19 December 2014, News Wires – At $65/barrel, most North America shale plays are still profitable with the current rig and well economics on an individual or series basis, according to an industry expert with A.T. Kearney.
The firm doesn’t see any major pullback in activity at this price level, except for companies with stronger balance sheets possibly deferring or slowing programs to take advantage of consolidation opportunities with other players that may have higher debt levels and are looking for merger activity, said Vance Scott, partner and leader of the Americas energy practice at global management and strategy consulting firm A.T. Kearney.
Bakken wells tend to be deeper than wells in the Eagle Ford in South Texas; wells in the liquids-portion of the Marcellus also tend to be shallower.
At $100/barrel, all of the North America liquids plays such as the Bakken, Eagle Ford, Niobrara, Marcellus, Utica and the Duvernay are very, very attractive. When the price falls to $80/barrel, some folks say that it starts to hurt economics.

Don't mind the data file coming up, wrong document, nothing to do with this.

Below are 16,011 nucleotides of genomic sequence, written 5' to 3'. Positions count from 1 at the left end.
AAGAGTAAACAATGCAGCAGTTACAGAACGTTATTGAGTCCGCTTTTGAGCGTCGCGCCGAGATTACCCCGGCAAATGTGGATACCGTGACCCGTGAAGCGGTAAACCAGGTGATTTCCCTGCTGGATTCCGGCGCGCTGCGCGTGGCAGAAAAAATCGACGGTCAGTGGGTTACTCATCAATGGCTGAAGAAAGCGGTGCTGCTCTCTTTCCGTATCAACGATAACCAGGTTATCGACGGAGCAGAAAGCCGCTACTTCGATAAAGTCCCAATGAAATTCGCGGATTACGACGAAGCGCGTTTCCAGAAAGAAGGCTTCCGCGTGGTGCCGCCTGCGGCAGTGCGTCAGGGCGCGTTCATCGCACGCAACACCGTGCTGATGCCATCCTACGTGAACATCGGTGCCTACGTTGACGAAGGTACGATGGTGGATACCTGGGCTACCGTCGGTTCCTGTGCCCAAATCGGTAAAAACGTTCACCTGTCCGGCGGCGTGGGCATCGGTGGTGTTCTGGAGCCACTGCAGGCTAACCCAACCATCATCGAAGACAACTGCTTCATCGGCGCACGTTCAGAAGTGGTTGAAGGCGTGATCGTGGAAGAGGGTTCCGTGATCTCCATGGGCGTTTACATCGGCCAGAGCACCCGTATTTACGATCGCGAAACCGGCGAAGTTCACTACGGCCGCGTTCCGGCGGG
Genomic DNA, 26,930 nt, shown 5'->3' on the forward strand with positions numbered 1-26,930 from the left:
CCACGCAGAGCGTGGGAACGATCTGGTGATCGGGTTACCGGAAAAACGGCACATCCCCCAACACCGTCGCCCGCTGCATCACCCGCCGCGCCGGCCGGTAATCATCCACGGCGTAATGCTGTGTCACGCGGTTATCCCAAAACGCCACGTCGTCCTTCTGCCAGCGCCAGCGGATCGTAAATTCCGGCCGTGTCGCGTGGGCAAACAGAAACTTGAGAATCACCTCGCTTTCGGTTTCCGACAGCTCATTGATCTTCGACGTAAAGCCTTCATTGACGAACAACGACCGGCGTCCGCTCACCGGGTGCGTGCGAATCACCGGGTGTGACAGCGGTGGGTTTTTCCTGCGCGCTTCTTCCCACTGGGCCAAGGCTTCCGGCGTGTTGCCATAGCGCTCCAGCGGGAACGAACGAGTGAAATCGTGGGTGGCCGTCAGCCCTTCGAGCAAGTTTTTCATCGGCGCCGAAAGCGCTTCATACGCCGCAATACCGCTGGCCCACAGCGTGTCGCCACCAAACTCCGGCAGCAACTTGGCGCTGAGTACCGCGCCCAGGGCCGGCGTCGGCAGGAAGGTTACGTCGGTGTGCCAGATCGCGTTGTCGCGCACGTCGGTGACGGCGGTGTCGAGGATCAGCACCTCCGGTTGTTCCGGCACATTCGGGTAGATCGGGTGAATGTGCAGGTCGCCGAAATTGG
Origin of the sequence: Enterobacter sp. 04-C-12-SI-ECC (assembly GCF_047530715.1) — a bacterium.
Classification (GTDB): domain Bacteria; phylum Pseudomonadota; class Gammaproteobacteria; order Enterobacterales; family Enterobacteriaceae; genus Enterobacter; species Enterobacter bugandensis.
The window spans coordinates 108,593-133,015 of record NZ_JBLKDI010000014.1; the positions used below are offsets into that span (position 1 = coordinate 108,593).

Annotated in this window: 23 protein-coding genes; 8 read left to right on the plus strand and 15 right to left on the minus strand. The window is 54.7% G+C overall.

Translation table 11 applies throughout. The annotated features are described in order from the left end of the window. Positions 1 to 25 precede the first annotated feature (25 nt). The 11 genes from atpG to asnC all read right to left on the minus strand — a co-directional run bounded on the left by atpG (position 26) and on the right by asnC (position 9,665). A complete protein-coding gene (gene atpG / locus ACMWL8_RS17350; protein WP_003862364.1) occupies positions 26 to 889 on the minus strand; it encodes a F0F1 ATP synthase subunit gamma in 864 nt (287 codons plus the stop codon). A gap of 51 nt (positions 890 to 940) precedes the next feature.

“Fundamentally you have to think about where companies draw cost of capital and the risk they’re willing to take at certain price points,” said Scott.
According to A.T. Kearney’s bottoms-up analysis of well economics in shale basins, on average, the type of decision-making to scale back activity in shale plays doesn’t occur until $62/barrel; even then, hard pullbacks don’t occur to under $60/barrel. In the $50-$55 range, A.T. Kearney sees decisions made on marginal or fringe wells, said Scott.
Once prices dip below $50, stronger operators will start to scale back activity. Scott noted that there are some companies who have likely overleveraged themselves in shale plays, and players with stronger balance sheets currently are high-grading where merger and acquisition opportunities exist.